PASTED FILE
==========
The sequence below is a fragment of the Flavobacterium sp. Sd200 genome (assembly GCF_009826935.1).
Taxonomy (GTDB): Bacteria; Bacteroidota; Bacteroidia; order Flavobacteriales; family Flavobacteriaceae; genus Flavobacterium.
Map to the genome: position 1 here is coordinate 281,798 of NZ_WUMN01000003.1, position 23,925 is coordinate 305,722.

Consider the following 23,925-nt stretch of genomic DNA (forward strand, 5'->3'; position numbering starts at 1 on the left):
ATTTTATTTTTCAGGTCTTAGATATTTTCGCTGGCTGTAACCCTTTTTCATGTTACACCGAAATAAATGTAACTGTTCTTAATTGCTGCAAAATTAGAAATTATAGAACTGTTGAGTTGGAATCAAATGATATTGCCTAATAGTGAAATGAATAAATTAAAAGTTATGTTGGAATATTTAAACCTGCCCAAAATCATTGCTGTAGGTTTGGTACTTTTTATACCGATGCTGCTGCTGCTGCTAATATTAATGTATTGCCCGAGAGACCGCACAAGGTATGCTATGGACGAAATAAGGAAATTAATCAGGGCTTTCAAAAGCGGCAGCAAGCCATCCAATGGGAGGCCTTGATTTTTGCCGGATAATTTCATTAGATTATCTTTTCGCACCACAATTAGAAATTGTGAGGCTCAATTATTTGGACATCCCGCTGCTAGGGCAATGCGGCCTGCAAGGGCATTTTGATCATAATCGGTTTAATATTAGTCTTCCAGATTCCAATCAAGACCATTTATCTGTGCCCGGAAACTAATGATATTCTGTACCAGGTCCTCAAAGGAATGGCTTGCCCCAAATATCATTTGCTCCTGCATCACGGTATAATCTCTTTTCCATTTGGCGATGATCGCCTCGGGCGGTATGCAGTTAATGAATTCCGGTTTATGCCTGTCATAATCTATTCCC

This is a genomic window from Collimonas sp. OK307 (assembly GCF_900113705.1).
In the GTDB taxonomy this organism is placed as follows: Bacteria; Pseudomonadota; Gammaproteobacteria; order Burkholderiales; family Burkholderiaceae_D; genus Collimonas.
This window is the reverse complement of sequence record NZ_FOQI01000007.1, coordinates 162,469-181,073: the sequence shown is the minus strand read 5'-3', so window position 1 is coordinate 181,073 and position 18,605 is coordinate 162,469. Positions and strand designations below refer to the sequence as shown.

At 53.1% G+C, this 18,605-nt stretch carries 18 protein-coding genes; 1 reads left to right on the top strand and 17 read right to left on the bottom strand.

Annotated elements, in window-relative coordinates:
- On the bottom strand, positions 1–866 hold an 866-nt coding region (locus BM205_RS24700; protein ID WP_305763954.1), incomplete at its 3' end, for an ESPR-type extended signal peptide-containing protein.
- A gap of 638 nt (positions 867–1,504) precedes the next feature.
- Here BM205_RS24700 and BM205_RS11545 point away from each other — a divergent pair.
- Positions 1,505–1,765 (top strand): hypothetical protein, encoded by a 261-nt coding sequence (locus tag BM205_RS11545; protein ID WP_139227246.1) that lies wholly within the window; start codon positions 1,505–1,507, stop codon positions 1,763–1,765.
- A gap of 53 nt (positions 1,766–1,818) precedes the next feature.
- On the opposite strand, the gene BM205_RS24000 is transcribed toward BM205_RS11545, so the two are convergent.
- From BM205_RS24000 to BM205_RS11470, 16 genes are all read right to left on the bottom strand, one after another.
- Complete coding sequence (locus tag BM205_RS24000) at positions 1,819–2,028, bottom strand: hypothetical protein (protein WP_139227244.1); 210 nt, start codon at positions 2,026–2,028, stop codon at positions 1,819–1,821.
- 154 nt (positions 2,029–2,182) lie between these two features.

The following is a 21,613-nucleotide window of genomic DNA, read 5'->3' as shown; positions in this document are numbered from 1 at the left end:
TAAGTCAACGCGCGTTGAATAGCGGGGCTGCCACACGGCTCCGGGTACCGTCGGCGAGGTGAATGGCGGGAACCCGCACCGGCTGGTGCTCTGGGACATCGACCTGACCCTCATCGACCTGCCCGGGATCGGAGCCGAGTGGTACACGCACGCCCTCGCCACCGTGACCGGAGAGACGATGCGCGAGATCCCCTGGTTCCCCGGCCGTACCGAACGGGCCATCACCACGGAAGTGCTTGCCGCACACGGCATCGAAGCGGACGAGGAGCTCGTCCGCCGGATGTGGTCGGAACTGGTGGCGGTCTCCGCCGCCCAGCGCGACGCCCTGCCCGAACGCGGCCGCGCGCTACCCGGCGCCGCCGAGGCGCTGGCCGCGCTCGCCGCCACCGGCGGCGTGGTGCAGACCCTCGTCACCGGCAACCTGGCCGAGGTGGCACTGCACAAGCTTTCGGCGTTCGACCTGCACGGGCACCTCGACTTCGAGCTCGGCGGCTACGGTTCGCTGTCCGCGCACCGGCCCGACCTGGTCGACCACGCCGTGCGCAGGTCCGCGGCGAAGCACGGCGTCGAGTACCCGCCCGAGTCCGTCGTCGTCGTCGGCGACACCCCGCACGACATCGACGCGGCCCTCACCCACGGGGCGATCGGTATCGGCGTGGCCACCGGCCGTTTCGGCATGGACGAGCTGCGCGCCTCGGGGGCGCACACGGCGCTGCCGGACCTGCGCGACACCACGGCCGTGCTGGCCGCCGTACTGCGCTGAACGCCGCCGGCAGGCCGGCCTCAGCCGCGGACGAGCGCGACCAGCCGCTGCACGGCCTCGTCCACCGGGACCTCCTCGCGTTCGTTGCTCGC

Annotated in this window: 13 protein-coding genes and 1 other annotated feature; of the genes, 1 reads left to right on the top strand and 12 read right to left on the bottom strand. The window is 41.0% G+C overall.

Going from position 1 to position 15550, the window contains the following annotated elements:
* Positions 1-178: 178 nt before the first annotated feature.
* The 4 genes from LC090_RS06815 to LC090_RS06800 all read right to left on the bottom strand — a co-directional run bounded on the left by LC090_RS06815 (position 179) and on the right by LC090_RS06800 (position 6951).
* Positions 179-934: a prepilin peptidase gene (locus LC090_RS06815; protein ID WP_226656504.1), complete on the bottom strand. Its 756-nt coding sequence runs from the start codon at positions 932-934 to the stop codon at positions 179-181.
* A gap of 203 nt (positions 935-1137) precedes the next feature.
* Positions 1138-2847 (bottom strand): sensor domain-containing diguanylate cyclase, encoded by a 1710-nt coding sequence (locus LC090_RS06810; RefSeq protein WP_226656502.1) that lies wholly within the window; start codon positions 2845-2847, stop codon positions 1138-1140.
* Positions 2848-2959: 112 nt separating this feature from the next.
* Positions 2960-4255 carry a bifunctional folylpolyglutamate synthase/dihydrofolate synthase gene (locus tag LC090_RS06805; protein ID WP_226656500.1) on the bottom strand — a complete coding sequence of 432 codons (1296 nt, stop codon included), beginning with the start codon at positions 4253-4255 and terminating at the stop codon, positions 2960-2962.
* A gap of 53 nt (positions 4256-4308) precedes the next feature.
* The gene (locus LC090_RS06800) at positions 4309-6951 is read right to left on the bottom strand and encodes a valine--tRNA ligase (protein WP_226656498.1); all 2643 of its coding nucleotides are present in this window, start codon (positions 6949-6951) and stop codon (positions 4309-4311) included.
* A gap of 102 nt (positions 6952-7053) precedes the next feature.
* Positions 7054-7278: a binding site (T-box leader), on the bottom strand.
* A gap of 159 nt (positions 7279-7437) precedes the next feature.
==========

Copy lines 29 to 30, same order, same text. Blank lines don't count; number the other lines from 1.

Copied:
* Positions 2848-2959: 112 nt separating this feature from the next.
* Positions 2960-4255 carry a bifunctional folylpolyglutamate synthase/dihydrofolate synthase gene (locus tag LC090_RS06805; protein ID WP_226656500.1) on the bottom strand — a complete coding sequence of 432 codons (1296 nt, stop codon included), beginning with the start codon at positions 4253-4255 and terminating at the stop codon, positions 2960-2962.